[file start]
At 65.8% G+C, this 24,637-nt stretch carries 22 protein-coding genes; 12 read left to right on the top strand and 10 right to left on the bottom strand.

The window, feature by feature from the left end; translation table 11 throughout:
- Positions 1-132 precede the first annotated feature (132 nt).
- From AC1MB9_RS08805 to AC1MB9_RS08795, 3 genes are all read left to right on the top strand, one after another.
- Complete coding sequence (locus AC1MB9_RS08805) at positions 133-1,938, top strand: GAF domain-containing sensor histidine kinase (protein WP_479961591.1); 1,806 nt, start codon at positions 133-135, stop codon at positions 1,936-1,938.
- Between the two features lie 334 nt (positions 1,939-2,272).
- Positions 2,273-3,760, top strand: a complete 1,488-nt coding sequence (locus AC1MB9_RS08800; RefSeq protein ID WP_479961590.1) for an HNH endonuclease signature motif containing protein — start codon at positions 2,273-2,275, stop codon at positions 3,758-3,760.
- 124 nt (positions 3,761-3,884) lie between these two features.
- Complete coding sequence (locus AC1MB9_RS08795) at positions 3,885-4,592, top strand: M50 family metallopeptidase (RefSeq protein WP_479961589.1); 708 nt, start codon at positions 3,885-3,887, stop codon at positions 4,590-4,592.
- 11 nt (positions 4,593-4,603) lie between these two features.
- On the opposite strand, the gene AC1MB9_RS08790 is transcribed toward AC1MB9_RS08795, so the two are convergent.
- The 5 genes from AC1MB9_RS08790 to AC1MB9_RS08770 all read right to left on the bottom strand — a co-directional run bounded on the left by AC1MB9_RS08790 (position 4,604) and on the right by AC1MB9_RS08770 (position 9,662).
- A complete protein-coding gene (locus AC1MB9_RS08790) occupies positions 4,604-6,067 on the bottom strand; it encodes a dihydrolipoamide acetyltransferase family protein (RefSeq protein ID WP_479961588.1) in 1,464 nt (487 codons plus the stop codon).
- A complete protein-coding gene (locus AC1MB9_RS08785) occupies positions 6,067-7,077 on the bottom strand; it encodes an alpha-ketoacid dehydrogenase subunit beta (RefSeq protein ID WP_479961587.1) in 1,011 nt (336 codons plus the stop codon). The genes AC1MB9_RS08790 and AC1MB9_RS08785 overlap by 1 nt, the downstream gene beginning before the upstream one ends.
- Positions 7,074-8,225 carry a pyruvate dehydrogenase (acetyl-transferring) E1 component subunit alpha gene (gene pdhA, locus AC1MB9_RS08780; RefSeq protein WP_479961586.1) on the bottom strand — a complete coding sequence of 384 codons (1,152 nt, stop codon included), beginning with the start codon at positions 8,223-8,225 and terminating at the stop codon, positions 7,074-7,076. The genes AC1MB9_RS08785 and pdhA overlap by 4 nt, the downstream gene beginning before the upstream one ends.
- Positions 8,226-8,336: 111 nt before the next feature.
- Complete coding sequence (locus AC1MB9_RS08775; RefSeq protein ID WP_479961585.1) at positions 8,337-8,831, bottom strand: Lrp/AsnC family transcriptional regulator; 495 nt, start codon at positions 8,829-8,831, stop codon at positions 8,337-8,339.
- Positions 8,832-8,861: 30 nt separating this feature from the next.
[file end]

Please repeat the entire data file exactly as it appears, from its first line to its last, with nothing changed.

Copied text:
At 65.8% G+C, this 24,637-nt stretch carries 22 protein-coding genes; 12 read left to right on the top strand and 10 right to left on the bottom strand.

The window, feature by feature from the left end; translation table 11 throughout:
- Positions 1-132 precede the first annotated feature (132 nt).
- From AC1MB9_RS08805 to AC1MB9_RS08795, 3 genes are all read left to right on the top strand, one after another.
- Complete coding sequence (locus AC1MB9_RS08805) at positions 133-1,938, top strand: GAF domain-containing sensor histidine kinase (protein WP_479961591.1); 1,806 nt, start codon at positions 133-135, stop codon at positions 1,936-1,938.
- Between the two features lie 334 nt (positions 1,939-2,272).
- Positions 2,273-3,760, top strand: a complete 1,488-nt coding sequence (locus AC1MB9_RS08800; RefSeq protein ID WP_479961590.1) for an HNH endonuclease signature motif containing protein — start codon at positions 2,273-2,275, stop codon at positions 3,758-3,760.
- 124 nt (positions 3,761-3,884) lie between these two features.
- Complete coding sequence (locus AC1MB9_RS08795) at positions 3,885-4,592, top strand: M50 family metallopeptidase (RefSeq protein WP_479961589.1); 708 nt, start codon at positions 3,885-3,887, stop codon at positions 4,590-4,592.
- 11 nt (positions 4,593-4,603) lie between these two features.
- On the opposite strand, the gene AC1MB9_RS08790 is transcribed toward AC1MB9_RS08795, so the two are convergent.
- The 5 genes from AC1MB9_RS08790 to AC1MB9_RS08770 all read right to left on the bottom strand — a co-directional run bounded on the left by AC1MB9_RS08790 (position 4,604) and on the right by AC1MB9_RS08770 (position 9,662).
- A complete protein-coding gene (locus AC1MB9_RS08790) occupies positions 4,604-6,067 on the bottom strand; it encodes a dihydrolipoamide acetyltransferase family protein (RefSeq protein ID WP_479961588.1) in 1,464 nt (487 codons plus the stop codon).
- A complete protein-coding gene (locus AC1MB9_RS08785) occupies positions 6,067-7,077 on the bottom strand; it encodes an alpha-ketoacid dehydrogenase subunit beta (RefSeq protein ID WP_479961587.1) in 1,011 nt (336 codons plus the stop codon). The genes AC1MB9_RS08790 and AC1MB9_RS08785 overlap by 1 nt, the downstream gene beginning before the upstream one ends.
- Positions 7,074-8,225 carry a pyruvate dehydrogenase (acetyl-transferring) E1 component subunit alpha gene (gene pdhA, locus AC1MB9_RS08780; RefSeq protein WP_479961586.1) on the bottom strand — a complete coding sequence of 384 codons (1,152 nt, stop codon included), beginning with the start codon at positions 8,223-8,225 and terminating at the stop codon, positions 7,074-7,076. The genes AC1MB9_RS08785 and pdhA overlap by 4 nt, the downstream gene beginning before the upstream one ends.
- Positions 8,226-8,336: 111 nt before the next feature.
- Complete coding sequence (locus AC1MB9_RS08775; RefSeq protein ID WP_479961585.1) at positions 8,337-8,831, bottom strand: Lrp/AsnC family transcriptional regulator; 495 nt, start codon at positions 8,829-8,831, stop codon at positions 8,337-8,339.
- Positions 8,832-8,861: 30 nt separating this feature from the next.